If you are reading this article because you or someone close to you live with allergies, do not worry, you are not alone. At EFA, we represent the 150 million of Europeans living with allergies. With forecasts stating that if the situation does not change, by 2025 1 in 2 Europeans will suffer from allergy as well. We work hard to avoid this number becoming a reality.
What is allergy?
Your immune system is designed to protect your body against attacks from harmful elements like bacteria, but in the case of allergies, your immune system efforts are misguided. Allergies are your body’s response to harmful substances “allergens”. Your body identifies allergens such as cat hair, dust or whatever you are allergic to as a threat, producing an inappropriate response, including life-threatening anaphylaxis.
The most common sources of allergens are: house dust mites, pollens, pets, fungal spores, mould, food (particularly milk, eggs, wheat, soya, seafood, fruit and nuts), wasp and bees stings, medication, latex and household chemicals (irritants such as detergents and fragrances).
There are several types of allergies:
- Respiratory allergies: allergic rhinitis, rhinoconjunctivitis and allergic asthma, which cause sneezing, runny nose and sinus problems, and also red, watery and itching eyes ,wheezing, coughing and shortness of breath.
- Skin allergy (dermatitis), also called atopic dermatitis (eczema) and contact dermatitis, which mainly cause different types and severity of skin rash.
- Other allergies: food allergies and insect venom, which cause different types of reactions that may be life-threatening (anaphylaxis) in some cases.
How does asthma affect my body and life?
People who live with allergies react aggressively producing immunoglobulin (IgE) antibodies against allergies and activate their immune cells. These cells release substances, histamine is one of these, causing allergy symptoms, such as sneezing, stuffy or runny nose, itchy eyes, nose and throat. In severe cases, allergy may manifest as asthma, rhinitis and conjunctivitis (hay fever), eczema, or other symptoms.
If the whole body suddenly responds to the allergen, there will be an acute, generalized allergic reaction, which is called “anaphylactic” reaction. Anaphylactic reactions may result in the drop of blood pressure, causing severe swelling of airways which can cause an anaphylactic shock. This can be very severe and may even be fatal.
Allergies profoundly affect the quality of life of patients. Depending on the severity of the disease and its predictability, patients will need to adapt their lifestyle to avoid being in situations or in contact with the elements that trigger symptoms to them. The need to check and control the existence of allergens can be a source of distress and anxiety for patients and their carers.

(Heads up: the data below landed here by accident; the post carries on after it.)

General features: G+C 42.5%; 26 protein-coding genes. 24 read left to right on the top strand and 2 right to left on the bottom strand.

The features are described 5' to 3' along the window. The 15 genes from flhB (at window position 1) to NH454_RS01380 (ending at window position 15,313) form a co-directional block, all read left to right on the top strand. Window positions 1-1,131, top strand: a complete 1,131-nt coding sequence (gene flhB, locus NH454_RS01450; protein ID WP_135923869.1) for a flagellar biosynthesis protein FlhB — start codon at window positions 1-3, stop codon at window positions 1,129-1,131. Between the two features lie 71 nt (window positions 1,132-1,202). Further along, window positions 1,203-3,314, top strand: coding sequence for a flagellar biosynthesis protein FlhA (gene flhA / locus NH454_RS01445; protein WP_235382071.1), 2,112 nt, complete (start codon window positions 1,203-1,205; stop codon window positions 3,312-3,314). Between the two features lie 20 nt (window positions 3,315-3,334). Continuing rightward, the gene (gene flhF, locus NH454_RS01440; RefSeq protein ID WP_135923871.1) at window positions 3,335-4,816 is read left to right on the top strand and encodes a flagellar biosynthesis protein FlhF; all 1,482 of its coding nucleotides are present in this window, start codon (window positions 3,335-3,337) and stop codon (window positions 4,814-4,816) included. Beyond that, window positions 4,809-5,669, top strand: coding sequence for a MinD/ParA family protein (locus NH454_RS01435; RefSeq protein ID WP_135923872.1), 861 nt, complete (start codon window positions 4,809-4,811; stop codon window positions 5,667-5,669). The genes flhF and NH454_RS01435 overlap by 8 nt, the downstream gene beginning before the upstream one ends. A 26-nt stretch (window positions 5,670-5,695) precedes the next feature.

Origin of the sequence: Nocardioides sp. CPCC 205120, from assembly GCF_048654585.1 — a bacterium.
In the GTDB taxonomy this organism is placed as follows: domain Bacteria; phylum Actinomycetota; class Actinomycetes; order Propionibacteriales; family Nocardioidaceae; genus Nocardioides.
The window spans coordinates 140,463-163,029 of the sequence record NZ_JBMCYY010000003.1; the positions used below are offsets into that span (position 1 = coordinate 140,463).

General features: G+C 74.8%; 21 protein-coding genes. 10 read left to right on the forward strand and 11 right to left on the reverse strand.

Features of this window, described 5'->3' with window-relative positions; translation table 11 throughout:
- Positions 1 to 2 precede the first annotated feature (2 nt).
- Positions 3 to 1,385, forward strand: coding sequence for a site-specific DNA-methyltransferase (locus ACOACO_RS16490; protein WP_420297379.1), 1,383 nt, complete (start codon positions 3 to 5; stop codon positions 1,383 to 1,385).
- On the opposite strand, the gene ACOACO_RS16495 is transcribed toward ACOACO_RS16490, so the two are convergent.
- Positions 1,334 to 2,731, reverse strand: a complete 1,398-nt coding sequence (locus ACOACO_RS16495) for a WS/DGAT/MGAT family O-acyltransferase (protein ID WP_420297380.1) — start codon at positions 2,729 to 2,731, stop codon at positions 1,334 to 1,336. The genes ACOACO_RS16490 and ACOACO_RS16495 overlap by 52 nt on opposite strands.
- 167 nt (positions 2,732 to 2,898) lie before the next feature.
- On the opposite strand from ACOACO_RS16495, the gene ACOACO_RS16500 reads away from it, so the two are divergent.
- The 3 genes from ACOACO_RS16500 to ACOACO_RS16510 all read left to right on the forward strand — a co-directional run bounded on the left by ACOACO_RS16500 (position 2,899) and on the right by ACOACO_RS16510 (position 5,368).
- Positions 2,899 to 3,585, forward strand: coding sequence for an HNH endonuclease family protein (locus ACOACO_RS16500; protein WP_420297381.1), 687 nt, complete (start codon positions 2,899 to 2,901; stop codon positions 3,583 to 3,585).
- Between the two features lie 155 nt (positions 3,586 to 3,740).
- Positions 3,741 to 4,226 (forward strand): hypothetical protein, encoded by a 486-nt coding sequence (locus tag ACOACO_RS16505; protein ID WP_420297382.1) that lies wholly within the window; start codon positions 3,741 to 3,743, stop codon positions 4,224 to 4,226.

Allergies also have an economic dimension for patients. They might hinder patients to avoid certain professions and find jobs adapted to the environment they need. When symptoms appear they affect our productivity and, to it is usually more expensive to purchase items (food, furniture, cleaning products) that do not contain the allergens responsible for our symptoms.
Who gets allergies?
Anyone can have an allergy, it knows no boundaries and affects differently people of all age groups. About half of the people with allergy are children.
Some people are more likely to develop immunoglobulin (IgE) antibodies to allergens because it runs in their family. If this is the case, you are said to be atopic, or to have atopy. People who are atopic are more likely to develop allergies because their body produces more IgE antibodies than normal.
Environmental factors also play a part in the development of allergies. The exact role of the environment is unknown, but studies have shown that a number of factors seem to increase the chance of a child developing atopy, such as:
- growing up in a house with smokers
- using antibiotics unnecessarily
- a certain level of exposure to dust mites
- a certain level of exposure to pets
Allergy usually happens after repeated exposure to the allergen. The initial process leading an individual to react to allergens is called “allergic sensitisation”.
What is the impact of allergies in Europe?
Today, 150 million Europeans live with allergies and it is estimated 1 in every 2 Europeans will suffer from an allergy by 2025. However, approximately 45% of patients never received a proper diagnosis.
At EFA, we advocate to improve early diagnosis as the estimated costs of untreated patients amounted to a reduction in performance at work by 10-30%, which is a monetary loss of 24-72 EUR per day. This is quite a contrast, compared to the cost of treatment, which is 1 EUR per day.
Who can help me?
We recommend you to visit a medical specialist on allergies (allergologist), as they have been trained to deal with allergies and can give you advice on dealing with symptoms and provide treatment that can help you. In some countries, allergologists are scarce, ENT specialists deal with allergic rhinitis. In mild allergies cases, your general practitioner may be able to help you.
You can also contact one of our Member associations in your home country, in your own language, who will kindly respond to your questions and give you personalised advice.
To know more about our work on allergy, please visit our Allergy Awareness project and the EU funded project MeDALL.